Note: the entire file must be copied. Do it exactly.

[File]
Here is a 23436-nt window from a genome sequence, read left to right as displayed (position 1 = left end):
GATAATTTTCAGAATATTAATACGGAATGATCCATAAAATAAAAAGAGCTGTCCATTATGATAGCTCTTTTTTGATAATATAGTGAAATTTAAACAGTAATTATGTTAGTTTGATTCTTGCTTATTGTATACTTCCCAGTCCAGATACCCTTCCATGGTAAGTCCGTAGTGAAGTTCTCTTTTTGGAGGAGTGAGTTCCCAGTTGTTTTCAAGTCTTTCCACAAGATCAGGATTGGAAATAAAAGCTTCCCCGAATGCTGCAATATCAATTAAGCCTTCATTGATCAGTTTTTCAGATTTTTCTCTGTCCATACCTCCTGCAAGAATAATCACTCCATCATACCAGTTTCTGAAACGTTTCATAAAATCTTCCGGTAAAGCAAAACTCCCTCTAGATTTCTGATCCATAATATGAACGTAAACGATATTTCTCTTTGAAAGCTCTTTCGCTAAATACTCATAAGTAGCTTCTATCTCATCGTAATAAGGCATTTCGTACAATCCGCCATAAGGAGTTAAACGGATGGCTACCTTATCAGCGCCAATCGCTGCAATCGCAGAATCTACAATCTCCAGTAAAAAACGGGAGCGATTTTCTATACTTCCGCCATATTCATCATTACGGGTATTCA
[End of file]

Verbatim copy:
Here is a 23436-nt window from a genome sequence, read left to right as displayed (position 1 = left end):
GATAATTTTCAGAATATTAATACGGAATGATCCATAAAATAAAAAGAGCTGTCCATTATGATAGCTCTTTTTTGATAATATAGTGAAATTTAAACAGTAATTATGTTAGTTTGATTCTTGCTTATTGTATACTTCCCAGTCCAGATACCCTTCCATGGTAAGTCCGTAGTGAAGTTCTCTTTTTGGAGGAGTGAGTTCCCAGTTGTTTTCAAGTCTTTCCACAAGATCAGGATTGGAAATAAAAGCTTCCCCGAATGCTGCAATATCAATTAAGCCTTCATTGATCAGTTTTTCAGATTTTTCTCTGTCCATACCTCCTGCAAGAATAATCACTCCATCATACCAGTTTCTGAAACGTTTCATAAAATCTTCCGGTAAAGCAAAACTCCCTCTAGATTTCTGATCCATAATATGAACGTAAACGATATTTCTCTTTGAAAGCTCTTTCGCTAAATACTCATAAGTAGCTTCTATCTCATCGTAATAAGGCATTTCGTACAATCCGCCATAAGGAGTTAAACGGATGGCTACCTTATCAGCGCCAATCGCTGCAATCGCAGAATCTACAATCTCCAGTAAAAAACGGGAGCGATTTTCTATACTTCCGCCATATTCATCATTACGGGTATTCA